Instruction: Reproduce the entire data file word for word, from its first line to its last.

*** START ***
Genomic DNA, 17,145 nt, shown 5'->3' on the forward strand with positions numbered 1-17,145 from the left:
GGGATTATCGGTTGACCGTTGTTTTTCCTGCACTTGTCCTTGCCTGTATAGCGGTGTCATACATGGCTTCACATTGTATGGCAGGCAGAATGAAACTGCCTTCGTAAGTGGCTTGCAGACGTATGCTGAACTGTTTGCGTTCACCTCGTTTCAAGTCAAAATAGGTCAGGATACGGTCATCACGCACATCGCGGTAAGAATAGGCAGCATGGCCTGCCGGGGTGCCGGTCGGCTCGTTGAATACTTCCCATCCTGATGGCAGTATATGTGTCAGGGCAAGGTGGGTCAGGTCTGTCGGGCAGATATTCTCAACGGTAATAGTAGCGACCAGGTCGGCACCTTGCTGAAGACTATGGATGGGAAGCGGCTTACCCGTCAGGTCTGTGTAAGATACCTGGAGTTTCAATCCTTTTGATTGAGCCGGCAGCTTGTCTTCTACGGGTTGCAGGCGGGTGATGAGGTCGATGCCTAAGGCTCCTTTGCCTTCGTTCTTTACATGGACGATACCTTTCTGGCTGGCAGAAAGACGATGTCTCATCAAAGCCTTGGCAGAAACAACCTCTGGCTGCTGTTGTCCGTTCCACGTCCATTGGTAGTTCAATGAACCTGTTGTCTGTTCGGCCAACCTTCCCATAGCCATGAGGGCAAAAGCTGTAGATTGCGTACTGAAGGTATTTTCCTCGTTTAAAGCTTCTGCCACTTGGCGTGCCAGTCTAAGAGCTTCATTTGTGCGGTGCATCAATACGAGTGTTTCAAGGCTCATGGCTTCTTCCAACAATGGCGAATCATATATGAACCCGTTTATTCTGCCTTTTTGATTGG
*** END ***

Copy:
Genomic DNA, 17,145 nt, shown 5'->3' on the forward strand with positions numbered 1-17,145 from the left:
GGGATTATCGGTTGACCGTTGTTTTTCCTGCACTTGTCCTTGCCTGTATAGCGGTGTCATACATGGCTTCACATTGTATGGCAGGCAGAATGAAACTGCCTTCGTAAGTGGCTTGCAGACGTATGCTGAACTGTTTGCGTTCACCTCGTTTCAAGTCAAAATAGGTCAGGATACGGTCATCACGCACATCGCGGTAAGAATAGGCAGCATGGCCTGCCGGGGTGCCGGTCGGCTCGTTGAATACTTCCCATCCTGATGGCAGTATATGTGTCAGGGCAAGGTGGGTCAGGTCTGTCGGGCAGATATTCTCAACGGTAATAGTAGCGACCAGGTCGGCACCTTGCTGAAGACTATGGATGGGAAGCGGCTTACCCGTCAGGTCTGTGTAAGATACCTGGAGTTTCAATCCTTTTGATTGAGCCGGCAGCTTGTCTTCTACGGGTTGCAGGCGGGTGATGAGGTCGATGCCTAAGGCTCCTTTGCCTTCGTTCTTTACATGGACGATACCTTTCTGGCTGGCAGAAAGACGATGTCTCATCAAAGCCTTGGCAGAAACAACCTCTGGCTGCTGTTGTCCGTTCCACGTCCATTGGTAGTTCAATGAACCTGTTGTCTGTTCGGCCAACCTTCCCATAGCCATGAGGGCAAAAGCTGTAGATTGCGTACTGAAGGTATTTTCCTCGTTTAAAGCTTCTGCCACTTGGCGTGCCAGTCTAAGAGCTTCATTTGTGCGGTGCATCAATACGAGTGTTTCAAGGCTCATGGCTTCTTCCAACAATGGCGAATCATATATGAACCCGTTTATTCTGCCTTTTTGATTGG